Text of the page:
We can all agree that our children’s health is more important than anything. A safe and effective way to prevent many diseases in children is vaccination. Aside from the unpleasant prick of the needle, vaccination is full of benefits. Do you know how to prepare for your child’s next vaccine?
How vaccination can benefit your child
As a parent, you would do anything to ensure that your child is happy and healthy: preparing yummy, healthy meals to satisfy those hunger pangs, playing hide-and-seek to have fun together, snuggling on the rocking chair to ease sadness… so it only makes sense to get your child vaccinated against a number of diseases. Indeed, vaccination allows the child’s body to build its immune system’s defenses against several diseases that can have significant consequences (ex: deafness, paralysis, respiratory problems, brain damage). A vaccine is like a little army of soldiers that readies the body to fight diseases even before they appear; vaccination stops the disease from developing and, in other cases, significantly decreases its symptoms.
Vaccines have prevented the suffering and death of many children in addition to practically eradicating some diseases from the planet. Deciding to not have your child vaccinated will make him or her vulnerable to those diseases. And if a large number of children remained unvaccinated, we would see these preventable diseases return.
The safety of vaccines
There is much debate surrounding the safety of vaccines. In the past, they have been linked to developmental problems and autism, among others. However, numerous studies have examined this possible link and have concluded that there actually isn’t one. In fact, vaccination represents one of the safest medical technologies of our time. Although some adverse effects can occur after your child gets a vaccine, the benefits on his or her health far outweigh the possible risks. Side effects of vaccines are infrequent, rather mild and short-lived. Here are the most common ones:
- pain, swelling and redness at the injection site;
- increased sleepiness.
The most significant risk of vaccines, which is fortunately very rare, is an allergic reaction. It can manifest itself by the appearance of hives, swelling of the throat and mouth, as well as difficulty breathing. This reaction can occur after taking any medication or food, so vaccines are no exception. To make sure that there is a rapid response in case of an allergic reaction, you must stay in the waiting room for 15 minutes after the child has been vaccinated.
In Québec, there is a vaccination schedule for children to get their vaccines at no charge and at the right time. Some parents may dislike the idea of vaccinating their child when he or she is very young, but the vaccination schedule does in fact indicate that the first vaccine is to be given at the age of 2 months. The diseases against which we get vaccinated usually occur in young children, so they must get the protection they need as soon as possible. However, if your child’s vaccination schedule has not begun and he or she is over 2 months of age, it’s not too late. At any moment, the appropriate vaccines can be given on a slightly different schedule.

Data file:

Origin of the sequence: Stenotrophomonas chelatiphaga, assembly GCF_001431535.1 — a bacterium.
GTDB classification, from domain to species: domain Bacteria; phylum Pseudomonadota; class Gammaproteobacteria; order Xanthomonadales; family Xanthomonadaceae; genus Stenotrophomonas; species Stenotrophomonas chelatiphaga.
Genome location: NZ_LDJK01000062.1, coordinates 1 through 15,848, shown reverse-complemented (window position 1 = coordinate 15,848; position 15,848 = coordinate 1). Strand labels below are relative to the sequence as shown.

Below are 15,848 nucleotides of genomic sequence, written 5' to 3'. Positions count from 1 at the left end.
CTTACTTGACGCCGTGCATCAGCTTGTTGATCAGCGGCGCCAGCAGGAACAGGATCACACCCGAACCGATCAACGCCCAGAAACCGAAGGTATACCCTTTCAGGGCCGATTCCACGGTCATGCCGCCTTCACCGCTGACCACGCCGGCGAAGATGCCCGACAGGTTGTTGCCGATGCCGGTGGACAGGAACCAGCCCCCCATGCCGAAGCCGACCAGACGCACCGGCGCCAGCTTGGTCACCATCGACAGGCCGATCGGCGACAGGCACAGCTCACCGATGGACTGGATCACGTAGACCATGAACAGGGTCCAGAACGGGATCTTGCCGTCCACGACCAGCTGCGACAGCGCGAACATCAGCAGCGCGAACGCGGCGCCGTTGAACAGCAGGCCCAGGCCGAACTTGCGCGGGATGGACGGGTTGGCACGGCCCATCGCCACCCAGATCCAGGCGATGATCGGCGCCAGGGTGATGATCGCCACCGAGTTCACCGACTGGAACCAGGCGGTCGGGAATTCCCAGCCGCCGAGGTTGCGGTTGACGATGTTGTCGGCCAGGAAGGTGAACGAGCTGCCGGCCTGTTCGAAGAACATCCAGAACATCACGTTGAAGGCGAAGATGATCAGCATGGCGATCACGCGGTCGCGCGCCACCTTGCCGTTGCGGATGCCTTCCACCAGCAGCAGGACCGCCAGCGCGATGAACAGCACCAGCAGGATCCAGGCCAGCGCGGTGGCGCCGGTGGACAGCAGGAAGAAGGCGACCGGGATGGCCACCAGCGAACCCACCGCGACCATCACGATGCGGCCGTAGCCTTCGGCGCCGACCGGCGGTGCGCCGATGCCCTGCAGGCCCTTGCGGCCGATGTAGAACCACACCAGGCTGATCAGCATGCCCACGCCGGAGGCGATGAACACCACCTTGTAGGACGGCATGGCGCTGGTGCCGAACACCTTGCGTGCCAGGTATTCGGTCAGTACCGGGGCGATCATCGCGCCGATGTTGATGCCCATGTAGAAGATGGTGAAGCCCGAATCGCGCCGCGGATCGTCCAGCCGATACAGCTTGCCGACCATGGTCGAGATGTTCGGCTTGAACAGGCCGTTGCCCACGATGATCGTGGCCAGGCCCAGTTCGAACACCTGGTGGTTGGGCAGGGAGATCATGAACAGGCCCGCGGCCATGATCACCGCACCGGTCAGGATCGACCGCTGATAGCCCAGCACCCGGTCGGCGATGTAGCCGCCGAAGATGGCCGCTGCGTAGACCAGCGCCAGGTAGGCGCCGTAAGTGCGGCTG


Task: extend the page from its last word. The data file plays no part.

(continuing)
During a vaccination appointment, your child may possibly receive several vaccines. His or her body is fully capable of creating defenses against several diseases at a time. Also, some vaccines require more than one dose to provide optimal protection; it is therefore important to give subsequent doses when needed. Some vaccines have a limited duration of action, such as a few years, which is why a booster shot must be given at a later date to ensure that the child remains protected against the disease.
How to prepare for your child’s vaccination
It’s natural to feel worried about your child’s vaccination appointment, but here are a few tips to make the visit to the doctor as painless as possible:
- Bring your child’ vaccination booklet to each appointment.
- Relax. If you remain calm, your child will most likely be less nervous too.
- Hold your child in your arms or nurse your baby as the vaccine is given.
- Distract your child with a lullaby or by reading a book as the vaccine is given.
- Give your child a dose of acetaminophen before or after the vaccine to prevent discomfort or pain at the injection site.
- Apply a cold compress on the injection site.
- Make an appointment for the next vaccine right away.
It’s up to you to protect your child against disease. Having him or her vaccinated, although not mandatory, is as important as his or her annual check-up. If you would like more information on vaccines, the vaccination schedule or the diseases targeted by vaccines, consult the “Vaccination” section on the website of Québec’s Ministère de la Santé et des Services Sociaux at http://www.msss.gouv.qc.ca/sujets/santepub/vaccination/index.php?accueil_en. Your pharmacist can also give you the answers you seek and help you make the best decisions for your child. Because nothing is as valuable as your precious child!
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